The Rhondda Heritage Park was I fell in very accurate portrayal of a miners working life. But fell it was censured to much, if you had simply looked at the Rhondda Heritage Park for what it was like to be a miner, then you would have only have half of what it was like to be a miner. The Rhondda Heritage Park portrays the better side of being a miner very well but it only really concentrates on the good side of mining and so leaves off the bad things such as the poor housing low pay appalling working conditions etc. These are some of the key issues of mining and I feel are too important to be left out.

I feel I must add something about the guide that showed us around the Rhondda Heritage Park. The reason I feel I should say something about are guide is because he him self was once a miner and is now a guide in a tourist attraction. Watching are guide as we walked around the park | noticed the look on his face (although happy) was a face that was annoyed, annoyed that he had seen men go down that pit and never come back up and know hundreds of tourist are wondering around going awww its it said not knowing just how bad things really were, annoyed that the government that he had put his trust in had betrayed him and his fellow workers, and then tried to pawn him off by giving him a job as a tour guide. Although Im sure that this was not how the guide was meant to come across. I fell it gave me a better insight into how a miner feels now the mines are closed.

The Rhondda Heritage Park has a display about the Tynewydd disaster. The Tynewydd disaster is a disaster but one with a happy ending as in this disaster only 4 people died and the rest are rescued in heroic fashion. The disaster its self was caused by a boundary separating a flooded mine from another one was to thin and simply just burst and the mine was flooded. The flood trapped two groups of men the first were rescued quickly although one man died (a rescuer) when he hit threw the wall separating the trapped men from the rest of the mine, and the change in the pressures sucked him into the hole he had just dug threw. How ever the second group trapped were a lot harder to get to. After a failed attempt to get to them threw the flooded passages the engineers decide to drill a hole threw to the men to get liquid food to them before they died of starvation. But by drilling this hole the engineers had relieved the pressure in the space where the men were trapped and the water level started to rise. As well as relieving the pressure the engineers had released a lot of gas, which made the mine un-safe. Despite this four men kept on digging to save their friends then four men finally broke threw to the trapped miners (by this stage the trapped miners couldnt even stand). The trapped miners were rescued and were all ok.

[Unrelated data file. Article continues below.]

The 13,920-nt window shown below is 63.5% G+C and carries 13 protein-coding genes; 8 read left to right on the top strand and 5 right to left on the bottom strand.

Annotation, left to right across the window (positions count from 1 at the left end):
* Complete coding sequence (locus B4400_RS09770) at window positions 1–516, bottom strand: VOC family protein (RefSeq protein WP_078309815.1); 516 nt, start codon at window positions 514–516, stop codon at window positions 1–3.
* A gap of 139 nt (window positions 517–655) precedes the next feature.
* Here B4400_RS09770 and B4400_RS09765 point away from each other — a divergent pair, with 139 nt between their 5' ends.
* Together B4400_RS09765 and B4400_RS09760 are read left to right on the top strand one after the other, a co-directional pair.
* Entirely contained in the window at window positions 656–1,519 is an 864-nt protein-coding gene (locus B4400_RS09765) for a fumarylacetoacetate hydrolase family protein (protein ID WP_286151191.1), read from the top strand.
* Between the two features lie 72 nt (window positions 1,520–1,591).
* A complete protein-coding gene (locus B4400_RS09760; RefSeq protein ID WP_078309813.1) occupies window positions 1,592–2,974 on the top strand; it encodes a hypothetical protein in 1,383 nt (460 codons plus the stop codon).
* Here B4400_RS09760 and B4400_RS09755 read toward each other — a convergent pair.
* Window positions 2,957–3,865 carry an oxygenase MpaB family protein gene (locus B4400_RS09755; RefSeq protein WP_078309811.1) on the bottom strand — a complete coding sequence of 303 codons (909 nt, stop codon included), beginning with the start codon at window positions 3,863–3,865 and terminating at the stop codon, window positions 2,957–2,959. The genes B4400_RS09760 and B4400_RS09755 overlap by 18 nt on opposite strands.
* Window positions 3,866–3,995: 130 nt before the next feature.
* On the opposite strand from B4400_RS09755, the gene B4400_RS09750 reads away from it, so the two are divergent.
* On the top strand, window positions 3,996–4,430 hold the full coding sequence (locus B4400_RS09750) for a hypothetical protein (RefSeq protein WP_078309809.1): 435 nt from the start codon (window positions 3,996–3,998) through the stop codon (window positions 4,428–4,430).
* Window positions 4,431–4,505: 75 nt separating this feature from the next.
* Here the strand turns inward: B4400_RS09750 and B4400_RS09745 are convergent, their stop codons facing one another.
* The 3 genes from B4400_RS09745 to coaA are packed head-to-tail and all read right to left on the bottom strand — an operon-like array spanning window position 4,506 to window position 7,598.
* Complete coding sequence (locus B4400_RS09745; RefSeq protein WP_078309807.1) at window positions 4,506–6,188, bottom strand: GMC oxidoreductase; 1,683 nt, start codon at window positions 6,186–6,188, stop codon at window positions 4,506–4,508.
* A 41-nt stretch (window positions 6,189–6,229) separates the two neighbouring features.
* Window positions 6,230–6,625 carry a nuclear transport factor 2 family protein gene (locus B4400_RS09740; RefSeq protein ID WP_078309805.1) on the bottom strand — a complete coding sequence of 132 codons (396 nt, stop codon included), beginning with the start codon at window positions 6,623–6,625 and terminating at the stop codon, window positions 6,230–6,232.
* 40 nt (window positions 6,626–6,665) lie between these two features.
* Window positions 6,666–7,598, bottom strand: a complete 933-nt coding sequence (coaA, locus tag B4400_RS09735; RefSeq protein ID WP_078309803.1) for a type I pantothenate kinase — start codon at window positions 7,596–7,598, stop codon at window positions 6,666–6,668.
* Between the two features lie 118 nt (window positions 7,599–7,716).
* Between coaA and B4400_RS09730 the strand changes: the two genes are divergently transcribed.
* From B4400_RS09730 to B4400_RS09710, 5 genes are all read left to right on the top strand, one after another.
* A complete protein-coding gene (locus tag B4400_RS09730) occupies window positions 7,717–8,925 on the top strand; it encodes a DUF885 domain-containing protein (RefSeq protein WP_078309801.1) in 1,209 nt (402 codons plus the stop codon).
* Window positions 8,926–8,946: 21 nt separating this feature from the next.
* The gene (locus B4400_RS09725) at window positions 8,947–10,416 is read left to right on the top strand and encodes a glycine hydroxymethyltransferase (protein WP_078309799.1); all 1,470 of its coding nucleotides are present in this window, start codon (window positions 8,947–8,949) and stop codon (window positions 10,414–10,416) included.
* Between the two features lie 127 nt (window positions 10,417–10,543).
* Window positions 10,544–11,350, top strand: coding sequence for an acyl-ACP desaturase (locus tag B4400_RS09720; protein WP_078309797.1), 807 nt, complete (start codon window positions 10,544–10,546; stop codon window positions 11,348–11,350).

This story does not; I feel represent the true danger of working down a mine as it has a happy ending, which never normally happened in mining disasters. The risk of a disaster happening under ground was quite high. I feel this poem represents how the miners felt about working down the mines. It was hung for many years on the wall of the Llanhilleth Workmen's Institute:

Heaven or Hell?

A Welshman stood at the Golden Gate his head bowed low, He meekly asked the man of fate the way that he should go.

"What have you done" St. Peter said "To gain admission here"

"I merely mined for coal" he said, "for many a year"

St. Peter opened wide the gate and softly tolled the bell,

"Come and choose your harp" he said, you've had your share of hell.

This poem I feel represents how the miners felt because it describes the mines as hell. This in a very religious time is quite a strong word to describe something.

Although I feel the Tynewydd disaster is not a fair representation of how dangerous it is to work down a mine I can see why the choose It instead of a more horrific disaster. One reason for them to choose this disaster instead of another is because it is suitable for a young audience so you can get the message across to all age groups. The other reason I fell the Rhondda Heritage Park shows this exhibit is because you are about to go down into a mine and they dont want to scare you about going under ground, as you might not want to go.

 

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A Brief History of the Steam Coal in Rhondda. (2021, Oct 31). Retrieved from http://envrexperts.com/free-essays/essay-about-brief-history-steam-coal-rhondda